Imagine that you need to sell a house. It’s a rather complicated and daunting process which entails a lot of paperwork, communication with different firms and people as well as a high levels of various risks. That’s why the absolute majority of house sellers decide to find an estate agent, who deals with all the paperwork, markets the property and acts as an intermediary when the negotiations begin, overseeing the deal until it’s closed.
Moreover, the agency provides an escrow service, which is especially useful in such transactions, as the sums involved are normally quite big and you can’t really fully trust the person you will be dealing with. Nevertheless, after the successful deal, the seller’s and the buyer’s agents will share around seven percent of the sale price as their commission. This amounts to quite a substantial financial loss for the seller.
It’s situations like this where smart contracts could really come in handy and effectively revolutionize an entire industry, all the while making the process a lot less of a burden. Perhaps most importantly, they would solve a trust issue. Smart contracts work on an ‘If-Then’ principle, which means that the ownership of the house will be passed on to the buyer only when the agreed upon amount of money is sent to the system.
They also work as escrow services, meaning that both the money and the ownership right will be stored in the system and distributed to the participating parties at exactly the same time. Moreover, the transaction is witnessed and verified by hundreds of people, so the faultless delivery is guaranteed. As trust between the parties is no longer an issue, there is no need for an intermediary. All the functions that an estate agent does can be pre-programmed into a smart contract, while simultaneously saving both the seller and the buyer considerable amounts of money.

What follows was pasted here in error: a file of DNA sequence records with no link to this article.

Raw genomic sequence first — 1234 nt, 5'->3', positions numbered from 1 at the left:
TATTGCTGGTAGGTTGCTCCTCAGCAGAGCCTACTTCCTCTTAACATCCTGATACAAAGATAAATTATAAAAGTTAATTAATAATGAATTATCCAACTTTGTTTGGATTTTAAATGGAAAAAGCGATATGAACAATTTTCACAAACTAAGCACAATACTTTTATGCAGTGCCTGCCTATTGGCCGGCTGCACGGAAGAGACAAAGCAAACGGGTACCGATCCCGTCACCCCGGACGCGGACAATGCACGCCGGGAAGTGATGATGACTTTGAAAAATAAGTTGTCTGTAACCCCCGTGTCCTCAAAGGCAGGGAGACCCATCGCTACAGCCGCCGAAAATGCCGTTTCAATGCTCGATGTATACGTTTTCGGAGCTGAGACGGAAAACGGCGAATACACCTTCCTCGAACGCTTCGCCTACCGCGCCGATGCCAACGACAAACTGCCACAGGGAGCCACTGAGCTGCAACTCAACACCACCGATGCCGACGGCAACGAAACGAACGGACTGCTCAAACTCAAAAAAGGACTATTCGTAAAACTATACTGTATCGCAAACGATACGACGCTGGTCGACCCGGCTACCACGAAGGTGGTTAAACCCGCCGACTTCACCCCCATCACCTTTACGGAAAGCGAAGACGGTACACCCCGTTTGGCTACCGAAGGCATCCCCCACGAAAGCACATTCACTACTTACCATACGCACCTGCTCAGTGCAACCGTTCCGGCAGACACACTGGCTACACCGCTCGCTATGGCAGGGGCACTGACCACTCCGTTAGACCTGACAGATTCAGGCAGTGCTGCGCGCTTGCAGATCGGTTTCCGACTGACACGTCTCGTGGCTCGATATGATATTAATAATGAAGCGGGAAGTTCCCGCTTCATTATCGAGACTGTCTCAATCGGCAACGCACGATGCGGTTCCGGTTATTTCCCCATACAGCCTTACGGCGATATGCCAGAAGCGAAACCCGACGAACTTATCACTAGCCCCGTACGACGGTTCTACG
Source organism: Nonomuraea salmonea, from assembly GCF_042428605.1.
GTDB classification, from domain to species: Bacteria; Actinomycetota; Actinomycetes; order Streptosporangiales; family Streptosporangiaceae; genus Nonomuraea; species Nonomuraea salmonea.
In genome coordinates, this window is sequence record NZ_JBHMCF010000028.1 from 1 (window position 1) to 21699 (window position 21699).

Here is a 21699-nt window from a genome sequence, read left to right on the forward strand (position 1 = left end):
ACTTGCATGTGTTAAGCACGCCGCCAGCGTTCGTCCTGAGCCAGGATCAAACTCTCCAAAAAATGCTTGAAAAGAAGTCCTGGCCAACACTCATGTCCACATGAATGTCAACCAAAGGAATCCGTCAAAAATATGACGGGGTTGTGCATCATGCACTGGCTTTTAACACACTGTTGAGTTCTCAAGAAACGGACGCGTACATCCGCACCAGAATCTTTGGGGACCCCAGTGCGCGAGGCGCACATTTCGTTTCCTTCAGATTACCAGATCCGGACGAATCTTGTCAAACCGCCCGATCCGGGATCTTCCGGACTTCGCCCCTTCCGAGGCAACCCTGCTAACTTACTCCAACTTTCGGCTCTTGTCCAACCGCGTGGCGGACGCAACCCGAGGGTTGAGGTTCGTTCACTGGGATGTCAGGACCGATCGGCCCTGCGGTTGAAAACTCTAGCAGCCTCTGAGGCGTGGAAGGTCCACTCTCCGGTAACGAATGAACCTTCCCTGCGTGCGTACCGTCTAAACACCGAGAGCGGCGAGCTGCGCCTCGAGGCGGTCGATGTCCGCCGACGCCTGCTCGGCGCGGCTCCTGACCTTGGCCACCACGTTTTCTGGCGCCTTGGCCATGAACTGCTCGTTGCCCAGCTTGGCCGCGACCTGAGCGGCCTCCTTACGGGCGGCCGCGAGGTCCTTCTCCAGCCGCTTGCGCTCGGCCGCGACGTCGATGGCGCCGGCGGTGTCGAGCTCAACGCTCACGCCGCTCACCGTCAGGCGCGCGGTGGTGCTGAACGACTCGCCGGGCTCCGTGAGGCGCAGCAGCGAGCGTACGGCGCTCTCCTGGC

And this is just one example of potential uses of smart contracts. They are capable of facilitating an exchange of money, property and anything else of value, ensuring the complete transparency, avoiding the services and accompanying charges of a middleman and eradicating the question of trust between the parties. The code of a particular smart contract includes all the terms and conditions agreed upon by the parties, and the information about the transaction itself is recorded in a Blockchain, a decentralized, distributed public ledger.
Simply put, smart contracts work a lot like vending machines. You just drop a required amount of a cryptocurrency into the smart contract, and your escrow, house ownership right, driver’s license, or whatever else drops into your account. All the rules and penalties are not only pre-defined by smart contracts but are also enforced by them.